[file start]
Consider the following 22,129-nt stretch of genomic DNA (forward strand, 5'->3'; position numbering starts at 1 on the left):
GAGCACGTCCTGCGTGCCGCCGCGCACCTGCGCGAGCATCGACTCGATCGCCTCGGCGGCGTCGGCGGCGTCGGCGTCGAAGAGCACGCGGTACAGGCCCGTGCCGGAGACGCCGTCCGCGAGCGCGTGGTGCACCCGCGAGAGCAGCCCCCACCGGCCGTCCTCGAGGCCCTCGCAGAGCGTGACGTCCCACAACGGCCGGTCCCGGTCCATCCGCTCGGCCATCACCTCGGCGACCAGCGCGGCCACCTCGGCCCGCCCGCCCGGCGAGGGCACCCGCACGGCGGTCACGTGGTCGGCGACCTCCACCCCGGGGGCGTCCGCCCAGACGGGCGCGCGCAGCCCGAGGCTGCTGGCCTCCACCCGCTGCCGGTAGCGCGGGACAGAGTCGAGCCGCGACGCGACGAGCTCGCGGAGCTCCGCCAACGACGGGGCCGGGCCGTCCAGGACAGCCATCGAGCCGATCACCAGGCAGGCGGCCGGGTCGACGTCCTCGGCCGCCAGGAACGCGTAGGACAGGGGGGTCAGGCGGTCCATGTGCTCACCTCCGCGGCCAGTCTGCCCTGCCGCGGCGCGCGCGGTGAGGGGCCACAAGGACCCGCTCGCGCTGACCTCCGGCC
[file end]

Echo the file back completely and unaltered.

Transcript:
Consider the following 22,129-nt stretch of genomic DNA (forward strand, 5'->3'; position numbering starts at 1 on the left):
GAGCACGTCCTGCGTGCCGCCGCGCACCTGCGCGAGCATCGACTCGATCGCCTCGGCGGCGTCGGCGGCGTCGGCGTCGAAGAGCACGCGGTACAGGCCCGTGCCGGAGACGCCGTCCGCGAGCGCGTGGTGCACCCGCGAGAGCAGCCCCCACCGGCCGTCCTCGAGGCCCTCGCAGAGCGTGACGTCCCACAACGGCCGGTCCCGGTCCATCCGCTCGGCCATCACCTCGGCGACCAGCGCGGCCACCTCGGCCCGCCCGCCCGGCGAGGGCACCCGCACGGCGGTCACGTGGTCGGCGACCTCCACCCCGGGGGCGTCCGCCCAGACGGGCGCGCGCAGCCCGAGGCTGCTGGCCTCCACCCGCTGCCGGTAGCGCGGGACAGAGTCGAGCCGCGACGCGACGAGCTCGCGGAGCTCCGCCAACGACGGGGCCGGGCCGTCCAGGACAGCCATCGAGCCGATCACCAGGCAGGCGGCCGGGTCGACGTCCTCGGCCGCCAGGAACGCGTAGGACAGGGGGGTCAGGCGGTCCATGTGCTCACCTCCGCGGCCAGTCTGCCCTGCCGCGGCGCGCGCGGTGAGGGGCCACAAGGACCCGCTCGCGCTGACCTCCGGCC